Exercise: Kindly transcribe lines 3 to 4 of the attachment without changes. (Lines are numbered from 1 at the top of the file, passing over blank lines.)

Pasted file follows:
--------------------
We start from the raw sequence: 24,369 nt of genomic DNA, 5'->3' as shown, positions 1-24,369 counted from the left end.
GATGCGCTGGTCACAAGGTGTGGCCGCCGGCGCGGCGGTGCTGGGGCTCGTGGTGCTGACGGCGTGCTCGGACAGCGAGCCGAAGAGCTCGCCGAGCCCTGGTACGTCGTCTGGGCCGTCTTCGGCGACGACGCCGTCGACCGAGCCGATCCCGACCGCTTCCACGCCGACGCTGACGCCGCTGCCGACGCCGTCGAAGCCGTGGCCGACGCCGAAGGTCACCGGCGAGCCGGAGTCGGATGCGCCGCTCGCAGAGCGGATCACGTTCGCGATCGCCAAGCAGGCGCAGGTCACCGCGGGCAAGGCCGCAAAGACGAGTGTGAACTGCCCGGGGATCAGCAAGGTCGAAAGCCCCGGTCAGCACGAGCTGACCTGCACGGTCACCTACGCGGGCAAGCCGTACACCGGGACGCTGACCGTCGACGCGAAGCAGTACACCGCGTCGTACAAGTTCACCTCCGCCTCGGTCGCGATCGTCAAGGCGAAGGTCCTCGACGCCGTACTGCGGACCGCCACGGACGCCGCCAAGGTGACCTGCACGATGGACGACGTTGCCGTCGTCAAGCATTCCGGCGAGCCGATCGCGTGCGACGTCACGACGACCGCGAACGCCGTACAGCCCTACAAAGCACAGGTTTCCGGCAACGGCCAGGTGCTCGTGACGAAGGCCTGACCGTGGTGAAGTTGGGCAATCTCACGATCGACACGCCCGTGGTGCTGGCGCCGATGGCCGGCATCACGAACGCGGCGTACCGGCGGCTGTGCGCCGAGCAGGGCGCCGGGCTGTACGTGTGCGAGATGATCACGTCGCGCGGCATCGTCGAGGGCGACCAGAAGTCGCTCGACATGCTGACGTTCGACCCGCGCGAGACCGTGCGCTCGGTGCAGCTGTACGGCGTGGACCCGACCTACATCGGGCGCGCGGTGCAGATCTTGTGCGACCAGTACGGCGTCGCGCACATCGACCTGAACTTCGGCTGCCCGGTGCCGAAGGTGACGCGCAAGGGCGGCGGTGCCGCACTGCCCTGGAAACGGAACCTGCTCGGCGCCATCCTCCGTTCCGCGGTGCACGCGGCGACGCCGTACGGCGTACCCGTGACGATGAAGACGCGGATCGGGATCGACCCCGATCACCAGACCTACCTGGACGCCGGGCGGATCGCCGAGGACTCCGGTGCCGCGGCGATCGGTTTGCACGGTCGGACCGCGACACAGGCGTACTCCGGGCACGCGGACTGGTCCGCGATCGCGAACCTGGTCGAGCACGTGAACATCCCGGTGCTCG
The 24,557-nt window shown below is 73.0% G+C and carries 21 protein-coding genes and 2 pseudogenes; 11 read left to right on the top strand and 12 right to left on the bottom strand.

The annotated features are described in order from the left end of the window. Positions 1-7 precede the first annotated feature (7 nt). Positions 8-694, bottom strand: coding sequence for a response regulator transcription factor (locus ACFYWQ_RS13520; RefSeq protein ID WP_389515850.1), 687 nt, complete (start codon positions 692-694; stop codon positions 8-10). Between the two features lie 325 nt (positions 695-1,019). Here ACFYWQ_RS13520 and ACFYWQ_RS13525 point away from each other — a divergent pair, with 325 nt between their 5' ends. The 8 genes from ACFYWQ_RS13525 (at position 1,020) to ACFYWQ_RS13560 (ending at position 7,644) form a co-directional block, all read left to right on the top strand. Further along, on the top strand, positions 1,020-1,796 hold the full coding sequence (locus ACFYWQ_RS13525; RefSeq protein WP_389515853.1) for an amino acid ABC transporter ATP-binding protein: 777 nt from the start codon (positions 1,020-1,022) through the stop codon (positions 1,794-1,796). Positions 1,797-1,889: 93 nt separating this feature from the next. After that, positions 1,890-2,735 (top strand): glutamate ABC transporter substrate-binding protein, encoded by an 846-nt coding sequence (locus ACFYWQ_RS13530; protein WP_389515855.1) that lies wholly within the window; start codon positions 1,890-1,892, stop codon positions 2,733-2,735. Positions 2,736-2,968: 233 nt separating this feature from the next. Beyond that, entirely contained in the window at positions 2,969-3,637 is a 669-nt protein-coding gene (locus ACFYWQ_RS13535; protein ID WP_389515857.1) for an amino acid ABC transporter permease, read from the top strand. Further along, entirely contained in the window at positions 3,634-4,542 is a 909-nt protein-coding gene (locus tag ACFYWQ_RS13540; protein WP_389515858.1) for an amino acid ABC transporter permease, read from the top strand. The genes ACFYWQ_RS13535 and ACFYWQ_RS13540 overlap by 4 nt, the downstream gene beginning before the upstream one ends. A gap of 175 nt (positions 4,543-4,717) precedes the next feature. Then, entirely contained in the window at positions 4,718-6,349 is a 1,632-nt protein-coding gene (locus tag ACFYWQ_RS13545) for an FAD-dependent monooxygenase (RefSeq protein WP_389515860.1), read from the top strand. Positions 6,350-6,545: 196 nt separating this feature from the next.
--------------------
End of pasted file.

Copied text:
The 24,557-nt window shown below is 73.0% G+C and carries 21 protein-coding genes and 2 pseudogenes; 11 read left to right on the top strand and 12 right to left on the bottom strand.

The annotated features are described in order from the left end of the window. Positions 1-7 precede the first annotated feature (7 nt). Positions 8-694, bottom strand: coding sequence for a response regulator transcription factor (locus ACFYWQ_RS13520; RefSeq protein ID WP_389515850.1), 687 nt, complete (start codon positions 692-694; stop codon positions 8-10). Between the two features lie 325 nt (positions 695-1,019). Here ACFYWQ_RS13520 and ACFYWQ_RS13525 point away from each other — a divergent pair, with 325 nt between their 5' ends. The 8 genes from ACFYWQ_RS13525 (at position 1,020) to ACFYWQ_RS13560 (ending at position 7,644) form a co-directional block, all read left to right on the top strand. Further along, on the top strand, positions 1,020-1,796 hold the full coding sequence (locus ACFYWQ_RS13525; RefSeq protein WP_389515853.1) for an amino acid ABC transporter ATP-binding protein: 777 nt from the start codon (positions 1,020-1,022) through the stop codon (positions 1,794-1,796). Positions 1,797-1,889: 93 nt separating this feature from the next. After that, positions 1,890-2,735 (top strand): glutamate ABC transporter substrate-binding protein, encoded by an 846-nt coding sequence (locus ACFYWQ_RS13530; protein WP_389515855.1) that lies wholly within the window; start codon positions 1,890-1,892, stop codon positions 2,733-2,735. Positions 2,736-2,968: 233 nt separating this feature from the next. Beyond that, entirely contained in the window at positions 2,969-3,637 is a 669-nt protein-coding gene (locus ACFYWQ_RS13535; protein ID WP_389515857.1) for an amino acid ABC transporter permease, read from the top strand. Further along, entirely contained in the window at positions 3,634-4,542 is a 909-nt protein-coding gene (locus tag ACFYWQ_RS13540; protein WP_389515858.1) for an amino acid ABC transporter permease, read from the top strand. The genes ACFYWQ_RS13535 and ACFYWQ_RS13540 overlap by 4 nt, the downstream gene beginning before the upstream one ends. A gap of 175 nt (positions 4,543-4,717) precedes the next feature. Then, entirely contained in the window at positions 4,718-6,349 is a 1,632-nt protein-coding gene (locus tag ACFYWQ_RS13545) for an FAD-dependent monooxygenase (RefSeq protein WP_389515860.1), read from the top strand. Positions 6,350-6,545: 196 nt separating this feature from the next.